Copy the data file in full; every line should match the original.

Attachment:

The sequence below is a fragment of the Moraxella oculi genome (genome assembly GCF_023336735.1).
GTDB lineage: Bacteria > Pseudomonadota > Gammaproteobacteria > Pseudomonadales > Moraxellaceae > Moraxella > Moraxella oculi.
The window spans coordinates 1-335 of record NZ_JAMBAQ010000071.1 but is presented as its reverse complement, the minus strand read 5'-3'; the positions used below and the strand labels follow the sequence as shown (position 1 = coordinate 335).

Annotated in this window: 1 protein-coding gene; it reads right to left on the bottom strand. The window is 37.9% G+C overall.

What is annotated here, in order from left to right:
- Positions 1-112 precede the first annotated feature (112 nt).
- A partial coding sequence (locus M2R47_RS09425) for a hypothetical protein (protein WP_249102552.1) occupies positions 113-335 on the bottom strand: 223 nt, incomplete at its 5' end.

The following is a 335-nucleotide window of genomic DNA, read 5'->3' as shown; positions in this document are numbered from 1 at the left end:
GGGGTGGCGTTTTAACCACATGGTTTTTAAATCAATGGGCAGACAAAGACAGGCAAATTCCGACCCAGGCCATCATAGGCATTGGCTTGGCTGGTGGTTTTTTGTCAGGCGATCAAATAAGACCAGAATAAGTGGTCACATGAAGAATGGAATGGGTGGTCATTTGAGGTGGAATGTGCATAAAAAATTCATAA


The sequence below is a fragment of the Moraxella oculi genome (genome assembly GCF_023336735.1).
GTDB lineage: Bacteria > Pseudomonadota > Gammaproteobacteria > Pseudomonadales > Moraxellaceae > Moraxella > Moraxella oculi.
The window spans coordinates 1-335 of record NZ_JAMBAQ010000071.1 but is presented as its reverse complement, the minus strand read 5'-3'; the positions used below and the strand labels follow the sequence as shown (position 1 = coordinate 335).

Annotated in this window: 1 protein-coding gene; it reads right to left on the bottom strand. The window is 37.9% G+C overall.

What is annotated here, in order from left to right:
- Positions 1-112 precede the first annotated feature (112 nt).
- A partial coding sequence (locus M2R47_RS09425) for a hypothetical protein (protein WP_249102552.1) occupies positions 113-335 on the bottom strand: 223 nt, incomplete at its 5' end.

The following is a 335-nucleotide window of genomic DNA, read 5'->3' as shown; positions in this document are numbered from 1 at the left end:
GGGGTGGCGTTTTAACCACATGGTTTTTAAATCAATGGGCAGACAAAGACAGGCAAATTCCGACCCAGGCCATCATAGGCATTGGCTTGGCTGGTGGTTTTTTGTCAGGCGATCAAATAAGACCAGAATAAGTGGTCACATGAAGAATGGAATGGGTGGTCATTTGAGGTGGAATGTGCATAAAAAATTCATAA